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Getting Smart with: Poor Work Performance, Probation Periods and Fixed-Term Contracts

Getting Smart with: Poor Work Performance, Probation Periods and Fixed-Term Contracts

Poor work performance might be considered as an unfamiliar process to a lot of employers. The problematic part comes in at the inception of the employer-employee relationship, once the employer decides to hire a new employee. Not much is known about this employee’s working ability and the employer is left with nothing but his better judgement and the hope that this person would be able to handle the tasks given.

What to do when that employee seems to struggle with his or her duties? A lot of employers feel that in order to avoid such later disappointment, they would start off by initially giving the employee a fixed-term contract and/or to place this employee under a certain probation period. Can this be fair and correctly executed? Let us consider the legal aspect thereto:

Poor Performance Procedures

Poor work performance can be considered as a form of incapacity. This means that the employee no longer maintains or could not as of yet, reach the specific performance standards created by the employer, in terms of quality and quantity of output (these standards should, however, be reasonable, lawful and attainable). It is expected and agreed upon by the parties involved in the employment contract, that the employee should be able to perform the specific tasks elected by the employer, so when this is no longer achieved, or never has been, the employer will be obliged to consider following a fair procedure in which the employee’s expected performance is measured. Should it seem that the employee can be considered as “incapable” of performing his expected duties, for reasons unrelated to misconduct or medical problems, the employer will be in a position to dismiss this employee after following the said fair procedure.

Probation vs Fixed-Term Employment Contracts

It can be confusing to understand all the differences between employment contracts containing probationary periods and employment contracts with a fixed duration. Both these forms of contracts may be used in limited circumstances and both may have its advantages. It is, however, important to distinguish between employment contracts with probationary periods and employment contracts which has a fixed duration.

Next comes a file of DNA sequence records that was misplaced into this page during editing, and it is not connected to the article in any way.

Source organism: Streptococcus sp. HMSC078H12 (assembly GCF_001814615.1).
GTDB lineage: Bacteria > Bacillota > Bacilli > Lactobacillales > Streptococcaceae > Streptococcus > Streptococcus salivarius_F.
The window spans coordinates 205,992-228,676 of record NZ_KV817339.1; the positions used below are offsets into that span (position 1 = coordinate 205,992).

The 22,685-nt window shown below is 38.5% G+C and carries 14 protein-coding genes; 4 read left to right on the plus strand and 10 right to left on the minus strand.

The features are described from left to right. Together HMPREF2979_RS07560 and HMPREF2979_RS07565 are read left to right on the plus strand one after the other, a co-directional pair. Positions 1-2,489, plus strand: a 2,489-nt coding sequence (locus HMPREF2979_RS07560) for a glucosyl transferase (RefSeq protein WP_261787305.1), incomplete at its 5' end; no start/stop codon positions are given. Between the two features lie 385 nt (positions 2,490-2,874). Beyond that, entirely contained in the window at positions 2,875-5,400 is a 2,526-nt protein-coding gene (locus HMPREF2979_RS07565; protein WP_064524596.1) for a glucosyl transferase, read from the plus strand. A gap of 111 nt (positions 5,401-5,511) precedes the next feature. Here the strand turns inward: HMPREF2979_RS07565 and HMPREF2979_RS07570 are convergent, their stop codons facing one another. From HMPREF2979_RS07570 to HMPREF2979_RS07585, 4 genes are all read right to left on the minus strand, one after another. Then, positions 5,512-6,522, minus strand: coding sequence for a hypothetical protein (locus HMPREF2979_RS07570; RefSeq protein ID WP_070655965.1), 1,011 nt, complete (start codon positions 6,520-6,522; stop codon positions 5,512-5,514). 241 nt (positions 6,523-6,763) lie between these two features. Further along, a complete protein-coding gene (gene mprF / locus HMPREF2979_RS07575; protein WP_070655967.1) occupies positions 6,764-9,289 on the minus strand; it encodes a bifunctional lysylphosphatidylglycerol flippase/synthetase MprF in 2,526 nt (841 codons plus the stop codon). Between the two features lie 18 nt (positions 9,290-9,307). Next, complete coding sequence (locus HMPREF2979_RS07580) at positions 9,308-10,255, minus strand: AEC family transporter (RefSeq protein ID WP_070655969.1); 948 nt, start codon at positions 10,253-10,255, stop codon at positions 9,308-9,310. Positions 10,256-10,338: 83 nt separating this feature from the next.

Probation Periods

The probation period in a contract allows the employer to determine the performance of the employee before confirming the permanent employment of that employee. Throughout this period, it is vital that the employer assist, evaluate, train and support the employee. This will enable the employer to assess whether the employee is in fact, capable and eligible for the specific position. The employer has a substantial duty to ensure that the employee is assisted in this regard, and it is possible to say that this employee can be considered as an “almost employee”. It is suggested to employers that after such period has come to an end, the employer may meet with the employee to consider his performance up to date. Many employers deem to surpass this final step, arguing that should this probation period be at an end and no communication regarding the employee’s performance be initiated by the employer, the employee can consider himself/herself as a permanent employee, having successfully passed the probation period.

If however, the employer determines that the employee is not performing as required, the employer may then choose to extend the probationary period. It is also possible to terminate the employment of the employee, however, the correct procedure, namely the poor work performance procedure, must then be followed by the employer.

Fixed-Term Contracts

It is important to remember that employees under this type of contract, will not be considered as probationary or permanent employees. These employment contracts will terminate automatically upon the happening of a certain event, such as a pre-determined date or the completion of a specific project.   The automatic termination of a fixed-term contract is viewed to have been a termination by mutual agreement between the parties and therefore the cessation of employment will not constitute a dismissal.